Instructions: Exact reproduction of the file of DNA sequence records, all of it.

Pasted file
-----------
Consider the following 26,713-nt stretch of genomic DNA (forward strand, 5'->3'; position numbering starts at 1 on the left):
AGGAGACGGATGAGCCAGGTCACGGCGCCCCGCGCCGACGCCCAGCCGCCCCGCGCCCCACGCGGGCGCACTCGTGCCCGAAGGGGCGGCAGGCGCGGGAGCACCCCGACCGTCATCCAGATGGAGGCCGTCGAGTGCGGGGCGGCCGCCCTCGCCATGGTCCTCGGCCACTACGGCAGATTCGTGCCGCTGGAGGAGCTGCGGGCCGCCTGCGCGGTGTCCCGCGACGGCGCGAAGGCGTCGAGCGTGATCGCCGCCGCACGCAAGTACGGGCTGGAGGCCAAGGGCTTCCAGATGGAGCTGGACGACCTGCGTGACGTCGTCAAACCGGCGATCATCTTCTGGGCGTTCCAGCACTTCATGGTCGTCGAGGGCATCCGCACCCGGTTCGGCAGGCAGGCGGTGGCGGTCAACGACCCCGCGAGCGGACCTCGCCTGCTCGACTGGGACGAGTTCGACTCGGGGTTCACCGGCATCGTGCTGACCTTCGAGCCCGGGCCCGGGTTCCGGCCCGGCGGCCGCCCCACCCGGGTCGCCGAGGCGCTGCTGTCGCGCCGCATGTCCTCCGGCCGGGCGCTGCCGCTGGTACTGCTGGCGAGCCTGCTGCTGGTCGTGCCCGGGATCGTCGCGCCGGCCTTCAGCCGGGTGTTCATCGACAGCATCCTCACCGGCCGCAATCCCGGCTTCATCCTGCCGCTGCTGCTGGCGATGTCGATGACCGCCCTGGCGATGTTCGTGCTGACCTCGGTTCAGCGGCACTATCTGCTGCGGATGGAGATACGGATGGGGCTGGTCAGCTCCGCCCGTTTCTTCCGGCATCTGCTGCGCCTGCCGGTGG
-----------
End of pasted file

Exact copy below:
Consider the following 26,713-nt stretch of genomic DNA (forward strand, 5'->3'; position numbering starts at 1 on the left):
AGGAGACGGATGAGCCAGGTCACGGCGCCCCGCGCCGACGCCCAGCCGCCCCGCGCCCCACGCGGGCGCACTCGTGCCCGAAGGGGCGGCAGGCGCGGGAGCACCCCGACCGTCATCCAGATGGAGGCCGTCGAGTGCGGGGCGGCCGCCCTCGCCATGGTCCTCGGCCACTACGGCAGATTCGTGCCGCTGGAGGAGCTGCGGGCCGCCTGCGCGGTGTCCCGCGACGGCGCGAAGGCGTCGAGCGTGATCGCCGCCGCACGCAAGTACGGGCTGGAGGCCAAGGGCTTCCAGATGGAGCTGGACGACCTGCGTGACGTCGTCAAACCGGCGATCATCTTCTGGGCGTTCCAGCACTTCATGGTCGTCGAGGGCATCCGCACCCGGTTCGGCAGGCAGGCGGTGGCGGTCAACGACCCCGCGAGCGGACCTCGCCTGCTCGACTGGGACGAGTTCGACTCGGGGTTCACCGGCATCGTGCTGACCTTCGAGCCCGGGCCCGGGTTCCGGCCCGGCGGCCGCCCCACCCGGGTCGCCGAGGCGCTGCTGTCGCGCCGCATGTCCTCCGGCCGGGCGCTGCCGCTGGTACTGCTGGCGAGCCTGCTGCTGGTCGTGCCCGGGATCGTCGCGCCGGCCTTCAGCCGGGTGTTCATCGACAGCATCCTCACCGGCCGCAATCCCGGCTTCATCCTGCCGCTGCTGCTGGCGATGTCGATGACCGCCCTGGCGATGTTCGTGCTGACCTCGGTTCAGCGGCACTATCTGCTGCGGATGGAGATACGGATGGGGCTGGTCAGCTCCGCCCGTTTCTTCCGGCATCTGCTGCGCCTGCCGGTGG